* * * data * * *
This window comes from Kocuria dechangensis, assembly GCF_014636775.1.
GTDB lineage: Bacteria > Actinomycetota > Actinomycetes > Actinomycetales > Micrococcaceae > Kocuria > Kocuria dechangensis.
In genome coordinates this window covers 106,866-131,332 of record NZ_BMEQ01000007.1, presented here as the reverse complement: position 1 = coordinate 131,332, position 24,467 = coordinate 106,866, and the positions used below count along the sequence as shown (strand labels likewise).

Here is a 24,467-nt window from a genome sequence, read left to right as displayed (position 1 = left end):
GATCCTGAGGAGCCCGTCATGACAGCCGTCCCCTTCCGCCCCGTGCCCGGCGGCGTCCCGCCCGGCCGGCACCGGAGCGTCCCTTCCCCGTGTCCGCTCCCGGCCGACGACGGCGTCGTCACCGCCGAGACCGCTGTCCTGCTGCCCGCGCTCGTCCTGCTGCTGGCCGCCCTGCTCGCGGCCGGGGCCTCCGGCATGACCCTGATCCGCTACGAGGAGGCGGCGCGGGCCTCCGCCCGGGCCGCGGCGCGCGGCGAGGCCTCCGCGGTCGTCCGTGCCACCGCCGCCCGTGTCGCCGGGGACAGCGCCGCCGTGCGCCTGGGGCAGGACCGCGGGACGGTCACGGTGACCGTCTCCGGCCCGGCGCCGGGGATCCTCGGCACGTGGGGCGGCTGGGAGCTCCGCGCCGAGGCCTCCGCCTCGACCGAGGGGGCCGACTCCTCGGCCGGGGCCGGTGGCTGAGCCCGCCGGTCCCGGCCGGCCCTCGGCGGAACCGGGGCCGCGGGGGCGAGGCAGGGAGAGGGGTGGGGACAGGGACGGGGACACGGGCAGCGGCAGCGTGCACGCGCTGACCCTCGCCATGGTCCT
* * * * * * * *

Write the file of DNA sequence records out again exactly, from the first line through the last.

This window comes from Kocuria dechangensis, assembly GCF_014636775.1.
GTDB lineage: Bacteria > Actinomycetota > Actinomycetes > Actinomycetales > Micrococcaceae > Kocuria > Kocuria dechangensis.
In genome coordinates this window covers 106,866-131,332 of record NZ_BMEQ01000007.1, presented here as the reverse complement: position 1 = coordinate 131,332, position 24,467 = coordinate 106,866, and the positions used below count along the sequence as shown (strand labels likewise).

Here is a 24,467-nt window from a genome sequence, read left to right as displayed (position 1 = left end):
GATCCTGAGGAGCCCGTCATGACAGCCGTCCCCTTCCGCCCCGTGCCCGGCGGCGTCCCGCCCGGCCGGCACCGGAGCGTCCCTTCCCCGTGTCCGCTCCCGGCCGACGACGGCGTCGTCACCGCCGAGACCGCTGTCCTGCTGCCCGCGCTCGTCCTGCTGCTGGCCGCCCTGCTCGCGGCCGGGGCCTCCGGCATGACCCTGATCCGCTACGAGGAGGCGGCGCGGGCCTCCGCCCGGGCCGCGGCGCGCGGCGAGGCCTCCGCGGTCGTCCGTGCCACCGCCGCCCGTGTCGCCGGGGACAGCGCCGCCGTGCGCCTGGGGCAGGACCGCGGGACGGTCACGGTGACCGTCTCCGGCCCGGCGCCGGGGATCCTCGGCACGTGGGGCGGCTGGGAGCTCCGCGCCGAGGCCTCCGCCTCGACCGAGGGGGCCGACTCCTCGGCCGGGGCCGGTGGCTGAGCCCGCCGGTCCCGGCCGGCCCTCGGCGGAACCGGGGCCGCGGGGGCGAGGCAGGGAGAGGGGTGGGGACAGGGACGGGGACACGGGCAGCGGCAGCGTGCACGCGCTGACCCTCGCCATGGTCCT